Note-Ch13 - Chapter 13 Current Liabilities and...

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Chapter 13 Current Liabilities and Contingencies < Learning Objectives > After studying this chapter, you should be able to: 1. Describe the nature, type, and valuation of current liabilities. 2. Explain the classification issues of short-term debt expected to be refinanced. 3. Identify types of employee-related liabilities. 4. Identify the criteria used to account for and disclose gain and loss contingencies. 5. Explain the accounting for different types of loss contingencies. 6. Indicate how current liabilities and contingencies are presented and analyzed. 1. What is a “ Current Liabilities ”? What is a liability ? Probable future sacrifices of economic benefits arising from present obligations of an entity to transfer assets or to provide services to other entities in the future as a result of past transactions or events. FASB Statement of Financial Accounting Concepts No. 6, “Elements of Financial Statements” Current liabilities are: Obligations whose liquidation is reasonably expected to require the use of current assets or the creation of other current liabilities. Accounting Research Bulletin No. 43, “Restatement and Revision of Accounting Research Bulletins”. SFAS No.78 indicates that current liabilities should include obligations that are due on demand or that will become due on demand within one year from the balance sheet date. 2. Typical current liabilities Accounts payable, Notes payable, Current maturities of long-term debt, Short-term obligations expected to be refinanced, Dividends Payable, Returnable deposits, Unearned revenues, Sales taxes payable, Income taxes payable, Employee-related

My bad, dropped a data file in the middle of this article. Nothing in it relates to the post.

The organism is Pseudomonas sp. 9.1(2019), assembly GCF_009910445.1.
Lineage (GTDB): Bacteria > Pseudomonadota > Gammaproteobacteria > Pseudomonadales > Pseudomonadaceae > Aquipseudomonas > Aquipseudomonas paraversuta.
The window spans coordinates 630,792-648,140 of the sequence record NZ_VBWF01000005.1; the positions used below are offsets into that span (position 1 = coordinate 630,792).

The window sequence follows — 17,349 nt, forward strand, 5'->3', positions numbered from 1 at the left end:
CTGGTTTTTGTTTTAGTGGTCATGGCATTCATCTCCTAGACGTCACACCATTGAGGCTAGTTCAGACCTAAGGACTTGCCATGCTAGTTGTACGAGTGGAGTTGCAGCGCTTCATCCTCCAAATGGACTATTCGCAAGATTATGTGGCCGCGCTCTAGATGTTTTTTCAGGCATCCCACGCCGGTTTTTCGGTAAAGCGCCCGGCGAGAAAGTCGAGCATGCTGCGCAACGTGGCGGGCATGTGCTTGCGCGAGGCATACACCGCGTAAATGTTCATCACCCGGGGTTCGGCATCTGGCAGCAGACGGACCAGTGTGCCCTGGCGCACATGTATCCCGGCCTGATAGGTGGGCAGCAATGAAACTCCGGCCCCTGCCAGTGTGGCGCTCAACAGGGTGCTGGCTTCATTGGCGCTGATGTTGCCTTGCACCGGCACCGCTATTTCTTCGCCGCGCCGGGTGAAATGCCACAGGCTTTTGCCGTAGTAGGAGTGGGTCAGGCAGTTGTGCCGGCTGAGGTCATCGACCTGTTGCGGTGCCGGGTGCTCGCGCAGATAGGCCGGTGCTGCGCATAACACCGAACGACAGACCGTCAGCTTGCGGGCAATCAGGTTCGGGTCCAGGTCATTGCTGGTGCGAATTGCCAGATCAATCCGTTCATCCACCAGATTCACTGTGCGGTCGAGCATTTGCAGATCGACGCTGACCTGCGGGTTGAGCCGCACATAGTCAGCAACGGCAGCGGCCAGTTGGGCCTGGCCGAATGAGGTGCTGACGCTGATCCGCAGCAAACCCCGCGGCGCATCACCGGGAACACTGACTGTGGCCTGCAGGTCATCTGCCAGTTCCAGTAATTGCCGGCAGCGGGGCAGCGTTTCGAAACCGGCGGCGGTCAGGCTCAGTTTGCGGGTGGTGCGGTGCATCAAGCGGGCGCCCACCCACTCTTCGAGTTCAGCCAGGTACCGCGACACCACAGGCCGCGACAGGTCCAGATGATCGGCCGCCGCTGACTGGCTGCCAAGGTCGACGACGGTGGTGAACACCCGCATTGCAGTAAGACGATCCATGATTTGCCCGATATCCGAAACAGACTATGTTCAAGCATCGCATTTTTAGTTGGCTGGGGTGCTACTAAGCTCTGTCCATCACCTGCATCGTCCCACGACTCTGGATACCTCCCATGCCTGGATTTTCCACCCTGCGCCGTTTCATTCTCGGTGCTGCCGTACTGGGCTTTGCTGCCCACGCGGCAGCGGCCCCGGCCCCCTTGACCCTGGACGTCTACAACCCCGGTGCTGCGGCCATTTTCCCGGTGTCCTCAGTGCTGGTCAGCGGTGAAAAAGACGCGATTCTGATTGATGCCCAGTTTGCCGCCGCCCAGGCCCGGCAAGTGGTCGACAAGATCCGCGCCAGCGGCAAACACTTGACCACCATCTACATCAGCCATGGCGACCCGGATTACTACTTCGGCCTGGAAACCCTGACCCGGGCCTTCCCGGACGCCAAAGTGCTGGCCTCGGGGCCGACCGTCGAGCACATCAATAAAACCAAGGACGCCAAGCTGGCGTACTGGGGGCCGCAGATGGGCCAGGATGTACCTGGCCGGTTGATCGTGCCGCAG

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Liabilities a. Notes Payables (N/P) Notes Payables are written promises to pay a certain sum of money on a specified future date. Notes payable that arise from cash-borrowing activities are generally of two types: (1) Interest- bearing notes, and (2) Zero-interest-bearing (=Noninterest-bearing) notes. Accounting and reporting for interest-bearing notes requires the accountant to accrue interest and report a liability in the amount of the accrued interest payable plus the face value of the note. Noninterest-bearning notes do not pay any stated rate of interest in addition to the face amount of the notes. The lender deducts interest on such notes in advance and issues the notes at discount. The borrower receives an amount that is less than the face value of the note (e.g., receives in cash the PV of the note). The Discount on Notes Payable is a contra account to N/P and therefore is subtracted from Notes Payable on the balance sheet. The discount is charged to interest expense over the life of the note. Example 13-1 (WSH P602!!) Assume that on November 1, 2003, Chesterfield Company issues a $100,000, one-year non- interest-bearing note to a bank and the present value of the note is $88,000. The entry to record this transaction is:
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Note-Ch13 - Chapter 13 Current Liabilities and...

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